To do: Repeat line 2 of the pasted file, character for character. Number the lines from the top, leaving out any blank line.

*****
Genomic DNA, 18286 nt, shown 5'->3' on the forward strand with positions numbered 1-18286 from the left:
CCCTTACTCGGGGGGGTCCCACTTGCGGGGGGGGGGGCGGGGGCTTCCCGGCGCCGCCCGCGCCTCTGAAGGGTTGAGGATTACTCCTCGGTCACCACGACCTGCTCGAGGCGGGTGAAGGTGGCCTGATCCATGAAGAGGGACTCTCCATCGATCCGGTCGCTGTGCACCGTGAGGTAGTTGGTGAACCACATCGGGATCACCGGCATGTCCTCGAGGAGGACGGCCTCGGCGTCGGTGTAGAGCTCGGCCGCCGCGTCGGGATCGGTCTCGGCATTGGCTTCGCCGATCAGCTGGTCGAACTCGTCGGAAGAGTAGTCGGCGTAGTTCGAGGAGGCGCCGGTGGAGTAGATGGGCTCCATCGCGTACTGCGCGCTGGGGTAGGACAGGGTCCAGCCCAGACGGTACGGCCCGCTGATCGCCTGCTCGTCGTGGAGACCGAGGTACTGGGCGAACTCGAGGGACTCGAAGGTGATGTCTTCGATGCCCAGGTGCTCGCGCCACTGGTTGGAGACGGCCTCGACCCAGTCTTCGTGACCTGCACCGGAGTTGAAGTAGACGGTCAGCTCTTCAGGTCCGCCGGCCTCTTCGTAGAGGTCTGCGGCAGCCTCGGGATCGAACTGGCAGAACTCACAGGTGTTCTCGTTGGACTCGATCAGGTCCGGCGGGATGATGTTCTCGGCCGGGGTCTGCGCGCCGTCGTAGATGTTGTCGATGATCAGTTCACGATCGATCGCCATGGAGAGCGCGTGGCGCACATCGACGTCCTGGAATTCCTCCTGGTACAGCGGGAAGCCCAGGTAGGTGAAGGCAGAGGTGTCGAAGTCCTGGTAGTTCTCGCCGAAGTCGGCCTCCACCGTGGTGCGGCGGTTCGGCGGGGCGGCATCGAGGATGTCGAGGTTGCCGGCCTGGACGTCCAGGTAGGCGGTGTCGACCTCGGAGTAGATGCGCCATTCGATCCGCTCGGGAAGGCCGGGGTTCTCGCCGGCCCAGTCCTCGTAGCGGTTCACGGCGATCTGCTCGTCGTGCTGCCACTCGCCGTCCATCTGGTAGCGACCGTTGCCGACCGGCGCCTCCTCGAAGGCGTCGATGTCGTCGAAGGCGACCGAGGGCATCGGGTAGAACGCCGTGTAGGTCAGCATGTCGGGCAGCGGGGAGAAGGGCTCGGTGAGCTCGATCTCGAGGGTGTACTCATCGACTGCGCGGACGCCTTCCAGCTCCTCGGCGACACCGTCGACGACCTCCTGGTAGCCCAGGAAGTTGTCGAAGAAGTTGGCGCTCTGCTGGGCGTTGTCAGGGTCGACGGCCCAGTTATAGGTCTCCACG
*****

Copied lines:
CCCTTACTCGGGGGGGTCCCACTTGCGGGGGGGGGGGCGGGGGCTTCCCGGCGCCGCCCGCGCCTCTGAAGGGTTGAGGATTACTCCTCGGTCACCACGACCTGCTCGAGGCGGGTGAAGGTGGCCTGATCCATGAAGAGGGACTCTCCATCGATCCGGTCGCTGTGCACCGTGAGGTAGTTGGTGAACCACATCGGGATCACCGGCATGTCCTCGAGGAGGACGGCCTCGGCGTCGGTGTAGAGCTCGGCCGCCGCGTCGGGATCGGTCTCGGCATTGGCTTCGCCGATCAGCTGGTCGAACTCGTCGGAAGAGTAGTCGGCGTAGTTCGAGGAGGCGCCGGTGGAGTAGATGGGCTCCATCGCGTACTGCGCGCTGGGGTAGGACAGGGTCCAGCCCAGACGGTACGGCCCGCTGATCGCCTGCTCGTCGTGGAGACCGAGGTACTGGGCGAACTCGAGGGACTCGAAGGTGATGTCTTCGATGCCCAGGTGCTCGCGCCACTGGTTGGAGACGGCCTCGACCCAGTCTTCGTGACCTGCACCGGAGTTGAAGTAGACGGTCAGCTCTTCAGGTCCGCCGGCCTCTTCGTAGAGGTCTGCGGCAGCCTCGGGATCGAACTGGCAGAACTCACAGGTGTTCTCGTTGGACTCGATCAGGTCCGGCGGGATGATGTTCTCGGCCGGGGTCTGCGCGCCGTCGTAGATGTTGTCGATGATCAGTTCACGATCGATCGCCATGGAGAGCGCGTGGCGCACATCGACGTCCTGGAATTCCTCCTGGTACAGCGGGAAGCCCAGGTAGGTGAAGGCAGAGGTGTCGAAGTCCTGGTAGTTCTCGCCGAAGTCGGCCTCCACCGTGGTGCGGCGGTTCGGCGGGGCGGCATCGAGGATGTCGAGGTTGCCGGCCTGGACGTCCAGGTAGGCGGTGTCGACCTCGGAGTAGATGCGCCATTCGATCCGCTCGGGAAGGCCGGGGTTCTCGCCGGCCCAGTCCTCGTAGCGGTTCACGGCGATCTGCTCGTCGTGCTGCCACTCGCCGTCCATCTGGTAGCGACCGTTGCCGACCGGCGCCTCCTCGAAGGCGTCGATGTCGTCGAAGGCGACCGAGGGCATCGGGTAGAACGCCGTGTAGGTCAGCATGTCGGGCAGCGGGGAGAAGGGCTCGGTGAGCTCGATCTCGAGGGTGTACTCATCGACTGCGCGGACGCCTTCCAGCTCCTCGGCGACACCGTCGACGACCTCCTGGTAGCCCAGGAAGTTGTCGAAGAAGTTGGCGCTCTGCTGGGCGTTGTCAGGGTCGACGGCCCAGTTATAGGTCTCCACG